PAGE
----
Sustainable Heat & Power Europe GmbH

Process Steam


energy use

In 2007, the industrial sector of the member states of the European Union (EU-27) had a demand for thermal energy of 2.600 TWh (Source: Eurostat). This equates to 69.3 % of the total energy demand. That figure is more than twice as high as the demand for electricity. A high amount of this thermal demand is consumed on a temperature level below 400 °C. It is safe to assume that, in target countries for solar thermal applications, the situation in the industry is not significantly different from these European averages.


In industrial applications, process steam is typically distributed in form of saturated steam. This occurs on a pressure level determined by the required saturation temperature, which corresponds to the highest-needed temperature in the system. This steam is either directly supplied by a fossil-fired boiler or by a CHP (combined heat and power) configuration of a steam turbine. In that case, the boiler supplies the turbine and the steam is taken from either the exhaust of a back-pressure turbine (and/or extractions at a higher pressure level).

In both of these cases, the fossil-fired boiler can be partially replaced by a solar thermal collector field, or even fully, provided that a suitable thermal storage system is applied. The solar generated steam may therefore completely replace valuable fossil fuel. At the very least, it saves fossil energy and thus reduces CO2 emissions and the carbon footprint of the produced goods.

Areas of application

Process steam serves industrial branches (e.g., the chemical industry, mining operations, the food processing industry or the textile industry) with its variety of vital applications:

  • Process Steam and Process Heat
    Process heat is used directly in industry to provide the thermal energy for endothermic processes (be it a required heat input for chemical reactions or heat for boiling, washing, drying, or sterilisation).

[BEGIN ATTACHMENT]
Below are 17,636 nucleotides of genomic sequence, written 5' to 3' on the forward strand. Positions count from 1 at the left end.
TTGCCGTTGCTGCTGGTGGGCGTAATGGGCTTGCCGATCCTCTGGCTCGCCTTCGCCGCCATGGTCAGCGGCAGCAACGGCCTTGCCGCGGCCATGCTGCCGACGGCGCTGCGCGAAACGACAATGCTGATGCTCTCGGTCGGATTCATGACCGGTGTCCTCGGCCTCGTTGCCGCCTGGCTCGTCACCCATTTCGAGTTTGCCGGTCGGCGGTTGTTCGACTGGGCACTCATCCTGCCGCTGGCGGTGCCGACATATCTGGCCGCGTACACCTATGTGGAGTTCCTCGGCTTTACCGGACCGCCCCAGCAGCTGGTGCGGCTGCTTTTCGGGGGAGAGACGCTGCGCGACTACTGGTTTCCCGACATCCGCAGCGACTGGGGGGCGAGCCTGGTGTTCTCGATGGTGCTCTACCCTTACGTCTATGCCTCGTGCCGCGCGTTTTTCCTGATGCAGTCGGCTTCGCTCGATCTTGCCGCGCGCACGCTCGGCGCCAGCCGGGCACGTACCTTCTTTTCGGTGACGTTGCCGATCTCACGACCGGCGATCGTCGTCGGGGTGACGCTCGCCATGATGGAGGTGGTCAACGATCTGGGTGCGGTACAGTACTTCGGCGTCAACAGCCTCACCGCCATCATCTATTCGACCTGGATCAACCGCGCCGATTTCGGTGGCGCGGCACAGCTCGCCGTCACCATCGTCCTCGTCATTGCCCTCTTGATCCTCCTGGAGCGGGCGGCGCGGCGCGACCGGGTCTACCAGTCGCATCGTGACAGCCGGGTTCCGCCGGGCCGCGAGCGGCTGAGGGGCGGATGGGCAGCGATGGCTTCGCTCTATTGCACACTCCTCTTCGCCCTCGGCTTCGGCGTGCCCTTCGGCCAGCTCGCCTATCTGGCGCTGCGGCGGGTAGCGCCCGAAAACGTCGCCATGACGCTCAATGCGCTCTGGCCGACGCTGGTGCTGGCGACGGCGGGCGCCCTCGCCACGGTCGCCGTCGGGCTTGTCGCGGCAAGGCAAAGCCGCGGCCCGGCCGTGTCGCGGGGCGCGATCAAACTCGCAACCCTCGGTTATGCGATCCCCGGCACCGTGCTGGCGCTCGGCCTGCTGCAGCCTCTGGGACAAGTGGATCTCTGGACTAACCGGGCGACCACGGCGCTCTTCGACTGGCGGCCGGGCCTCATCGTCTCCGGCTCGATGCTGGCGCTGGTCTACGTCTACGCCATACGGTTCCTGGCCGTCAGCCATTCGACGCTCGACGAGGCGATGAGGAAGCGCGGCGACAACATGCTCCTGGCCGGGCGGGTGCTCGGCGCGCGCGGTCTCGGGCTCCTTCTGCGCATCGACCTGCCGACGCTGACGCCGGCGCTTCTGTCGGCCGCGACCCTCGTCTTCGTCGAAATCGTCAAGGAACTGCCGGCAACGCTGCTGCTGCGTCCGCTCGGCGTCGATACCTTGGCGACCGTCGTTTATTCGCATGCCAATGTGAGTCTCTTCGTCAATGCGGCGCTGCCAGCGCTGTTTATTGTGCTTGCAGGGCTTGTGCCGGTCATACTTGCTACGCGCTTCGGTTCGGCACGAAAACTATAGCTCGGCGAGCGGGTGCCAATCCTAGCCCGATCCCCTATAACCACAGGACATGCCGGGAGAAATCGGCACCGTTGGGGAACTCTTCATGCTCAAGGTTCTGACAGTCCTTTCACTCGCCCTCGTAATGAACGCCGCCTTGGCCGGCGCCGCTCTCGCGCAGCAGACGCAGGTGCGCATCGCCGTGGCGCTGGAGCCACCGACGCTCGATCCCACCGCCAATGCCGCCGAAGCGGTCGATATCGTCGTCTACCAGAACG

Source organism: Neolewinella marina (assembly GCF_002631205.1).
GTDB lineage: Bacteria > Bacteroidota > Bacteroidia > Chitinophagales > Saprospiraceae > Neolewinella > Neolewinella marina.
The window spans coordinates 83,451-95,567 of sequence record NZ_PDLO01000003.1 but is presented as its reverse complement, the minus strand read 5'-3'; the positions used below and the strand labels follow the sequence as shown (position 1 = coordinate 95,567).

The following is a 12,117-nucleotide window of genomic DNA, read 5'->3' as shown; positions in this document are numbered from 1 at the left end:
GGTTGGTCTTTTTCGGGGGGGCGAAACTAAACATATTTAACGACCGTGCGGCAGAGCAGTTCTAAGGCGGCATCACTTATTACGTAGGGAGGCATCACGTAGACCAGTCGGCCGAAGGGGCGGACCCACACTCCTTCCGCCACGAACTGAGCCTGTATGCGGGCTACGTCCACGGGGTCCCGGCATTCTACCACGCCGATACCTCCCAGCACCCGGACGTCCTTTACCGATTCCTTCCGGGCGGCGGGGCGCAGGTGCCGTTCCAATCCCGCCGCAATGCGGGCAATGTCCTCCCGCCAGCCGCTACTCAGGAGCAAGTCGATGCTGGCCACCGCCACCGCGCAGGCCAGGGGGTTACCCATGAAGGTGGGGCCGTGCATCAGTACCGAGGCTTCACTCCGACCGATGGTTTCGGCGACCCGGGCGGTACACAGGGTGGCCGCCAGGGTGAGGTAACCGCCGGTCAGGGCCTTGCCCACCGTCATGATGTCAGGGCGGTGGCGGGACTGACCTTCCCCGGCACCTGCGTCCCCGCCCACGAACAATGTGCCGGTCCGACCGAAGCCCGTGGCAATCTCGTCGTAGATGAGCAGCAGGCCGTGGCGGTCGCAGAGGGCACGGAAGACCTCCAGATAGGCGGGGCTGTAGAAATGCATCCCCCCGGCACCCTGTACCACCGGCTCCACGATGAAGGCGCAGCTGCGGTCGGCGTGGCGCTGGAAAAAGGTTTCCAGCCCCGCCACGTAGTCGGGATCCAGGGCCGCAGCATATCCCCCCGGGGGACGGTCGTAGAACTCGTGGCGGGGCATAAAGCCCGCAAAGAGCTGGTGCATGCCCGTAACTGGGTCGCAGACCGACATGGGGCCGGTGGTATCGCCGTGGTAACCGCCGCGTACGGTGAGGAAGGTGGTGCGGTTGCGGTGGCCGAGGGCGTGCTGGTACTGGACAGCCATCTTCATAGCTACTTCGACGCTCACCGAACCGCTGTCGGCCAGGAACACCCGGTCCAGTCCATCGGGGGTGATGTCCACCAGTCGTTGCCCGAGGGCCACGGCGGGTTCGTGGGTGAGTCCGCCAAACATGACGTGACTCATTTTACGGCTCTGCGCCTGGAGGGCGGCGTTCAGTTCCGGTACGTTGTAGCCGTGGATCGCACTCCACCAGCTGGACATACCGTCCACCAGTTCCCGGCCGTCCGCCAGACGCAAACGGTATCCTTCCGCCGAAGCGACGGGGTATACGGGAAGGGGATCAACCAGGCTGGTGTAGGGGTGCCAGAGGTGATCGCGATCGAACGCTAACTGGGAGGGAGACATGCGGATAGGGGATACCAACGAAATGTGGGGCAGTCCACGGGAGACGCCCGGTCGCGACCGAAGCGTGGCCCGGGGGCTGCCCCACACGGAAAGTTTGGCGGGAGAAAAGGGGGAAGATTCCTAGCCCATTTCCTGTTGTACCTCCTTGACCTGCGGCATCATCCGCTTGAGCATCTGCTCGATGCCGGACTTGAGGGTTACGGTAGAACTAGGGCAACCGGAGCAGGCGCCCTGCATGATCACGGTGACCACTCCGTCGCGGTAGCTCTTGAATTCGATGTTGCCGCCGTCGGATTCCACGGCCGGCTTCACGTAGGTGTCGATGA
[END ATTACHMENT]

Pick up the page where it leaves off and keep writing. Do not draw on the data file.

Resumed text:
• Cooling
    Another major application for process heat is its opposite: the provision of cooling. Here, the steam/heat is used to drive absorption chilling machines. The working principle is similar to that of the common compression chillers. The difference is that the thermal energy takes over the role of the electrically driven compressor, thereby saving valuable electricity. Absorption chillers can be single, dual-stage or even triple-stage. Lithium bromide commonly acts as absorption media for air-conditioning systems, and ammonia is used for dual- or triple-stage chillers in refrigeration applications.
  • Thermal Seawater Desalination
    A third application for process steam is the desalination of salty or brackish water. This is a very attractive option, as itís generally the regions with high solar irradiation that face supply problems with potable water for inhabitants and agriculture. One technology that uses thermal energy as the driver is the MED (Multi-effect Desalination) process. The process steam/heat used in the first effect of a MED evaporates brine, and the emerging clean vapour is then used in the next stage. (An increasing vacuum in the different effects drives this process.) One key advantage of the MED process is that it only requires heat input at relatively low temperature (70-80 °C), so itís able to use the waste heat of a combustion motor, the exhaust heat of a steam turbine, or the heat collected in ordinary flat-plate or vacuum-tube solar collectors.


Solar process steam has a range of attractive advantages. It can be easily introduced into existing plants, provided sufficient space for the solar collector is available on the roof or nearby. Integration into the steam-supply system is simple, and the existing infrastructure (boilers, etc.) will guarantee the safe supply of process steam, even at times with insufficient solar radiation. Solar steam saves fossil fuel, thereby reducing CO2 emissions in industries with very high energy demand. This reduces the carbon footprint of the goods produced. In combination with a steam turbine, solar-generated steam may be applied as an electricity-generating process first, while the required process steam is then taken from exhaust or extraction points. This combined heat and power approach usually offers attractive economic benefits for the plant operator.

Our Service

As well as its many years of technical expertise, SHP Europe retains excellent resources in cooperation with our network of regional and international partners. We offer the following services and supplies:

  • Solar Measurement Campaigns
  • Site assessment and project development services
  • Energy audit, feasibility studies and analyses of the generation potential, technical concept and economic forecast for the solar process steam plant
  • Engineering services and project management for the integration of the solar process steam supply into the existing plant